Example cemetery map: Belle Fourche Cemetery

What we like: CIMS support is quick to answer queries and deal with issues, and their many reviews are a testament to their dedication to clients.

OpusXenta

OpusXenta is a global tech company that offers complete solutions for funeral homes, cemeteries, and crematoria. They’ve been around since 2016, and offer two main products: byondcloud and byondpro. 

It’s important to know how each product can help you differently. byondcloud is a digital presence tool, giving you everything you need to expand your presence online, connect with customers and expand your market. byondcloud, on the other hand, is focussed on managing your cemetery business efficiently to help you generate incremental revenue. For cemetery records management, the latter would be the more suitable choice.

Small and medium cemeteries will benefit most from their service – starting from $20 a month if you’re satisfied after their free 14-day trial. Subscriptions-based pricing is modular, allowing you to purchase more features. For detailed information on pricing, you’ll have to contact them directly.

digital cemetery software | comparison | opusxenta opusxi | chronicle
OpusXenta Example Database Dashboard

OpusXenta doesn’t offer a very interactive mapping system as information doesn’t appear when an individual plot is clicked. Without an API (Application Programming Interface), OpusXenta doesn’t enable two applications to exchange data among each other.

Example cemetery map: Not available.

What we like: Their high-quality GIS images are great to behold, and their focus extends to death care, not just cemeteries themselves.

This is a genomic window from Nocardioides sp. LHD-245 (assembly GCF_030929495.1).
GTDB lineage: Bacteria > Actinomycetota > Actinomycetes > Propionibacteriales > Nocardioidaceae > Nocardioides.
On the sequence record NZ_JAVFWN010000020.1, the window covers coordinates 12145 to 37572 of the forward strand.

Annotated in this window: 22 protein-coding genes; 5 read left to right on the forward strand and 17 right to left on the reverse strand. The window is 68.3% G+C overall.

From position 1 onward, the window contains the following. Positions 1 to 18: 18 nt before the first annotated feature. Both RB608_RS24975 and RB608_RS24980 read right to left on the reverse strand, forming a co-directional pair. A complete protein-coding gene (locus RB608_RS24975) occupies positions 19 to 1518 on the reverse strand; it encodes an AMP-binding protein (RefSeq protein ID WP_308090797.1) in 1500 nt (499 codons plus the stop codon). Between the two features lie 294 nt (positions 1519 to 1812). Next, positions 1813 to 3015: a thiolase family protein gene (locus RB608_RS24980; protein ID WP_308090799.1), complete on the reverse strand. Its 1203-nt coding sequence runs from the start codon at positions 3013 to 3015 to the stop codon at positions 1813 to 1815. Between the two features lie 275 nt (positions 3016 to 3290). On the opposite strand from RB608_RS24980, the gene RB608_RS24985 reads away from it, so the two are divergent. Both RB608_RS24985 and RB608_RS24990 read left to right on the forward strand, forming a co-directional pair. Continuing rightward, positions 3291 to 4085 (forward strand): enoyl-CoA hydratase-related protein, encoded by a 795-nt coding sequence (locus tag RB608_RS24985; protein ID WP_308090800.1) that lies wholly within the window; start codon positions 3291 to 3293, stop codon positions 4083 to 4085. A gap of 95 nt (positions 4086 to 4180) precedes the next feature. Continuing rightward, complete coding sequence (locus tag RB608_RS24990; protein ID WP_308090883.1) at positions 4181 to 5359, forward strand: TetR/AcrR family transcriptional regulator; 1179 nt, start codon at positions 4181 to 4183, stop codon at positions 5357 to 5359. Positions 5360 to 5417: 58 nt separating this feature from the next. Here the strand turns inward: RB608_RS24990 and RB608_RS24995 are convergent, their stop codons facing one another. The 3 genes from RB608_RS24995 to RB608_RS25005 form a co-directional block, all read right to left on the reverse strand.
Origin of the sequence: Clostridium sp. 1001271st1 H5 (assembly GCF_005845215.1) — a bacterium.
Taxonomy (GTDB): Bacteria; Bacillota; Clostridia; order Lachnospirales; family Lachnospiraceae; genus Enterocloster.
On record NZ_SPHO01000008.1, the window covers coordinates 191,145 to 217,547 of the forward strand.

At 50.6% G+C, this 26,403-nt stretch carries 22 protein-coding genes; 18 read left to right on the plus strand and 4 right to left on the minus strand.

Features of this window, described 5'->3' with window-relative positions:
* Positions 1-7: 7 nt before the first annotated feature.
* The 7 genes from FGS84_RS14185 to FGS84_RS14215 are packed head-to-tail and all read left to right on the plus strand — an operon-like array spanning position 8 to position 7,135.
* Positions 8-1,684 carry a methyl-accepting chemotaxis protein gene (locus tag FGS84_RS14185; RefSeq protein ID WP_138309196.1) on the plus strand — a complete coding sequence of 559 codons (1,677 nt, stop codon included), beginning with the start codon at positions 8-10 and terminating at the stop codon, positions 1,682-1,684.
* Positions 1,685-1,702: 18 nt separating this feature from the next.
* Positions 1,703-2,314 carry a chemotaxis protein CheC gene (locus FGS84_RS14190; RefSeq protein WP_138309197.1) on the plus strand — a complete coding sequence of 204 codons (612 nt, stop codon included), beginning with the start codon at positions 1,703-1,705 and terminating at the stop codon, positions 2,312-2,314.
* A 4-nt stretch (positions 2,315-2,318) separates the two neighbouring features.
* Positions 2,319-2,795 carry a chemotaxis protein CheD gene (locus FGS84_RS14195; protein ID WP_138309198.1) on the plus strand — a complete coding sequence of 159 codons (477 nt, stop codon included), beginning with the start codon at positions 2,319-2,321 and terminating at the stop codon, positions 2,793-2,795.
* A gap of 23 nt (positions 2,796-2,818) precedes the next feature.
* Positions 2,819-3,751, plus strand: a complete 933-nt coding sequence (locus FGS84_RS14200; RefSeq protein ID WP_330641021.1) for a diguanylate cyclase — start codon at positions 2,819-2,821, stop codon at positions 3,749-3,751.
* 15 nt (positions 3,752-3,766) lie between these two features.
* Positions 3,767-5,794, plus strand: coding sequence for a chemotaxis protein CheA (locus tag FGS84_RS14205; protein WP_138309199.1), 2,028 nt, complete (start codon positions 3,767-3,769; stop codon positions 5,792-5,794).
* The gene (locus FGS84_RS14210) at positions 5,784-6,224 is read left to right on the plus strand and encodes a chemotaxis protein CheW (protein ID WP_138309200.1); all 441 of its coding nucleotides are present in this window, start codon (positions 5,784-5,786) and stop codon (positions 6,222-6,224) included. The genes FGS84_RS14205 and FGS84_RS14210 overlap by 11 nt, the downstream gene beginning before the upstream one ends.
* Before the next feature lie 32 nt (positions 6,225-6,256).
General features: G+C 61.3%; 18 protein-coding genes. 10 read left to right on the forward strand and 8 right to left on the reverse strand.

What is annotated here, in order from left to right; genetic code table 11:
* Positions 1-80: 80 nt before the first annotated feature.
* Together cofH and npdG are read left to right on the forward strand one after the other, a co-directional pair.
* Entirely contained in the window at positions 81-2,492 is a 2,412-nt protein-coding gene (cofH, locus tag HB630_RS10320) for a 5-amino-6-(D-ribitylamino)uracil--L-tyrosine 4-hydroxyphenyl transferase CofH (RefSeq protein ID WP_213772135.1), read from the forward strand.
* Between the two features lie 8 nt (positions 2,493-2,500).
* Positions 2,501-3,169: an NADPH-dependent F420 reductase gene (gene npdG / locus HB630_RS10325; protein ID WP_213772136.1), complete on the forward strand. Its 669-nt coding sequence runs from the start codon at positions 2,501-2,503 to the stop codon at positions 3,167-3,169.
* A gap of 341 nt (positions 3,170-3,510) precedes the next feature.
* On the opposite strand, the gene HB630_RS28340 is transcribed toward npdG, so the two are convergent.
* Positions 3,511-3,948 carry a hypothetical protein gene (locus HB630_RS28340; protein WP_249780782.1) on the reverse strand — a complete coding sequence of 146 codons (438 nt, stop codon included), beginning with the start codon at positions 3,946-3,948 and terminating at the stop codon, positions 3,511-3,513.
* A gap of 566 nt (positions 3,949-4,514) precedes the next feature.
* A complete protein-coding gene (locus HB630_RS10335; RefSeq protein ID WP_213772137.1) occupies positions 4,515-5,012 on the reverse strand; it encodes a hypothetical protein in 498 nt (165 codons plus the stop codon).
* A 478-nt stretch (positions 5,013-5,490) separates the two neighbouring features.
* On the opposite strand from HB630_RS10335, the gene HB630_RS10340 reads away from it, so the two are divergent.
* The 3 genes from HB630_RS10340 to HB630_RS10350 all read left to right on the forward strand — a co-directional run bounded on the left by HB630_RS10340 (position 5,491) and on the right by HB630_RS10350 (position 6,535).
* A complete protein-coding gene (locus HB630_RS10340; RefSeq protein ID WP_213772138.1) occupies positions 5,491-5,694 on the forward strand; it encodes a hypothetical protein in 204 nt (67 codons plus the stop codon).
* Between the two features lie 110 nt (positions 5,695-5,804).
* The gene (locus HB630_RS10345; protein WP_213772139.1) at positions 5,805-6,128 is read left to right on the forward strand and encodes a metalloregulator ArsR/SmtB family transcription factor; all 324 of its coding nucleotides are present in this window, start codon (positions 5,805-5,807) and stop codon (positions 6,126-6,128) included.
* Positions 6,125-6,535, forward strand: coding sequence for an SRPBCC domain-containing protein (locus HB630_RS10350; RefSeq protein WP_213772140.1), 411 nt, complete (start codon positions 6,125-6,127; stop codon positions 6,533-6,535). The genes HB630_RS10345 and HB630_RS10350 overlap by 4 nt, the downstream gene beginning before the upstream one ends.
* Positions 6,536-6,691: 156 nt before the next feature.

PlotBox

PlotBox is cemetery management reimagined. Founded in 2011, this platform is a one-stop hub for death care management. PlotBox fully integrates two previously separate functions – cemetery management software and cemetery mapping. It also offers iPad and iPhone support for their wide range of features, including API integration, risk assessment, and verified mapping – ideal for large cemeteries which offer complete death care services.

cemetery management software | comparison | plotbox | chronicle
Plotbox Example Cemetery Map: Rookwood Cemetery

It’s a comprehensive platform but can also be too complex for many, so a step-by-step chat with their experts would be necessary.

Pricing for PlotBox’s main product depends on the number of users and cemeteries. They offer 3 main products, while also providing mapping services if that’s all you need, as well as standalone products like remote booking and contract management, CRM for sales, and work orders.

Example cemetery map: Roockwood Cemetery

What we like: Everything you need in one place, offering integration with your current software.

Central Square (formally Stone Orchard)

Founded in 1995, Central Square (known as Stone Orchard until 2018), still uses many of the same core software components from their early development days. In addition to having your own workstation, this cemetery management platform’s primary management module needs a privately hosted server to function. Both the server and software is set up and maintained by you, the customer, and you’re required to hire your own IT team to do so. Important to note: Central Square’s software does not run natively in the cloud and has very limited mapping functionality. Although Central Square support does their best, their reach is limited due to restrictive company policy.

digital cemetery software | comparison | stoneorchard | chronicle
Central Square Example Database Management

Highly customisable, comprehensive records management software allows for a myriad of possibilities. It’s highly unlikely that customers would be left without options, even if they’re looking to enter more obscure bits of interment data.

This is utilitarian software, best suited to those already running a local private server. No bells and whistles here, but with their 25 years of experience they know how cemeteries work and have adapted their original software into a highly competent records management tool.